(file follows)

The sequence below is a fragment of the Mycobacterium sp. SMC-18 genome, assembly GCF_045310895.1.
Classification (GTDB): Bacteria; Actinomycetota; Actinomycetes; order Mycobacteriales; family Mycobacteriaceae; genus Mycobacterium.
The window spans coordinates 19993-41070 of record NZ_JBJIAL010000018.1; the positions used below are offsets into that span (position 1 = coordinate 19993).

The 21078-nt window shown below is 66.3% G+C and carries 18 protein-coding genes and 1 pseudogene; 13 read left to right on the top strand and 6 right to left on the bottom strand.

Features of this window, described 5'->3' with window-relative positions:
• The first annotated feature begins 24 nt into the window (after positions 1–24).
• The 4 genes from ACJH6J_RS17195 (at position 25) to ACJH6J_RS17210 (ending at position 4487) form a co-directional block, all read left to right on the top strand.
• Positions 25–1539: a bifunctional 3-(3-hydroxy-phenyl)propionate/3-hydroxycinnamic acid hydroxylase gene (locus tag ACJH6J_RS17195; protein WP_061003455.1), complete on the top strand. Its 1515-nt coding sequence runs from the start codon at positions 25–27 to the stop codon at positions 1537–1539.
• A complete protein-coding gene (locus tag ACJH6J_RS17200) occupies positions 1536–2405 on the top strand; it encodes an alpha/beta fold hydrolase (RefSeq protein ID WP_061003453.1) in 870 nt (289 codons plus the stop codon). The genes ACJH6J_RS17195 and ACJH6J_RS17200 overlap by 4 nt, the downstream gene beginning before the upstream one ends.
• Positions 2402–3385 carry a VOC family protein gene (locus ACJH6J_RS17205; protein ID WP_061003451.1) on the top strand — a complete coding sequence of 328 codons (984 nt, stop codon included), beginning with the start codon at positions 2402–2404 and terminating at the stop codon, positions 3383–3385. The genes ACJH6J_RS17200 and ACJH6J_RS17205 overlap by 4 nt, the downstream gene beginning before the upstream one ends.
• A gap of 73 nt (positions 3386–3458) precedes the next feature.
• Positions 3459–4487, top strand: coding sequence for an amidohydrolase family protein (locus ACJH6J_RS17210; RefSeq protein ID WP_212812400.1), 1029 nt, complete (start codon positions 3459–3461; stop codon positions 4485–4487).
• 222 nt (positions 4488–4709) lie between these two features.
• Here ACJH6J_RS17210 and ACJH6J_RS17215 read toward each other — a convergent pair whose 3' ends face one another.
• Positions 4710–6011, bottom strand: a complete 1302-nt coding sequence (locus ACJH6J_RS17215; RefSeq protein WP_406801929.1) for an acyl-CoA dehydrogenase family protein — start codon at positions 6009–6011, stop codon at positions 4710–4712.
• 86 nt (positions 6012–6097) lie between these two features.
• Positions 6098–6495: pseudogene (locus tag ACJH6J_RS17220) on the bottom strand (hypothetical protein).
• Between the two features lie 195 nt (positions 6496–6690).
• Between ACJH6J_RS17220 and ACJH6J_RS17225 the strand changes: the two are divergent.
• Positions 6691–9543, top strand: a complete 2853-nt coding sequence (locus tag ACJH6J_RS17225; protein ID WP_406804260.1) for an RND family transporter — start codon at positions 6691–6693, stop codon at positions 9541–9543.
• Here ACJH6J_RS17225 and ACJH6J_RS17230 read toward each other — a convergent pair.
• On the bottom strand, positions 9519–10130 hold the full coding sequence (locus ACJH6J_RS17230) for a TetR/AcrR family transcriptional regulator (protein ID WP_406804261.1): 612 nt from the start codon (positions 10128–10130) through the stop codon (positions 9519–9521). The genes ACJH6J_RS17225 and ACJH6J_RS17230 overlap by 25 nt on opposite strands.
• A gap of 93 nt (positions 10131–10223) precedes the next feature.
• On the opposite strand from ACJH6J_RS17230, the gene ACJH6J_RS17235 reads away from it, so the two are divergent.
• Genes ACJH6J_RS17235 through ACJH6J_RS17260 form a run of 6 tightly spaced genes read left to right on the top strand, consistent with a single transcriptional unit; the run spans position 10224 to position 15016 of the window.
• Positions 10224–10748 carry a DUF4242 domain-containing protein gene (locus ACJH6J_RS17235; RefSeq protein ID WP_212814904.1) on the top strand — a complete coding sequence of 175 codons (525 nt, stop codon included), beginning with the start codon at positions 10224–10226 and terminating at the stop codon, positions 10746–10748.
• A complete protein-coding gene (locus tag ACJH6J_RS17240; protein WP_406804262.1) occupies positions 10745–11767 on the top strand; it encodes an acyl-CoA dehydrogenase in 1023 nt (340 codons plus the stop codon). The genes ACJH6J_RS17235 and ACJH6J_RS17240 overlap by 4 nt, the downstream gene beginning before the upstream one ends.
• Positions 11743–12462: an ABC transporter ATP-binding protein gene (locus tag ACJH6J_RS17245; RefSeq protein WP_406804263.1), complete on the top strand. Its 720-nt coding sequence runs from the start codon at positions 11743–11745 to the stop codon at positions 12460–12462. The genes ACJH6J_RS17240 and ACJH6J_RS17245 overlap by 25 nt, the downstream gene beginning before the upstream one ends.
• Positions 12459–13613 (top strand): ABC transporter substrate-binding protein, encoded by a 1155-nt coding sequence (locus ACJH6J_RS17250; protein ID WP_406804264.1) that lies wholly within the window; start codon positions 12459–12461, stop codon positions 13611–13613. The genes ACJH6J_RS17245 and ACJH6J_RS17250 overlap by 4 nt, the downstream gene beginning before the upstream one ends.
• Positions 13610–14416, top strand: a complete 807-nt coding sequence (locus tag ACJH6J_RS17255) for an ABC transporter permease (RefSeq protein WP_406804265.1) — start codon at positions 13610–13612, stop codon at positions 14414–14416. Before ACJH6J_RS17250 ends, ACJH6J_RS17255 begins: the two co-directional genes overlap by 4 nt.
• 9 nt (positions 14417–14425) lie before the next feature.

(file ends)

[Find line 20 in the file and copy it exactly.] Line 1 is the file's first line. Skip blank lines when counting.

• Positions 6691–9543, top strand: a complete 2853-nt coding sequence (locus tag ACJH6J_RS17225; protein ID WP_406804260.1) for an RND family transporter — start codon at positions 6691–6693, stop codon at positions 9541–9543.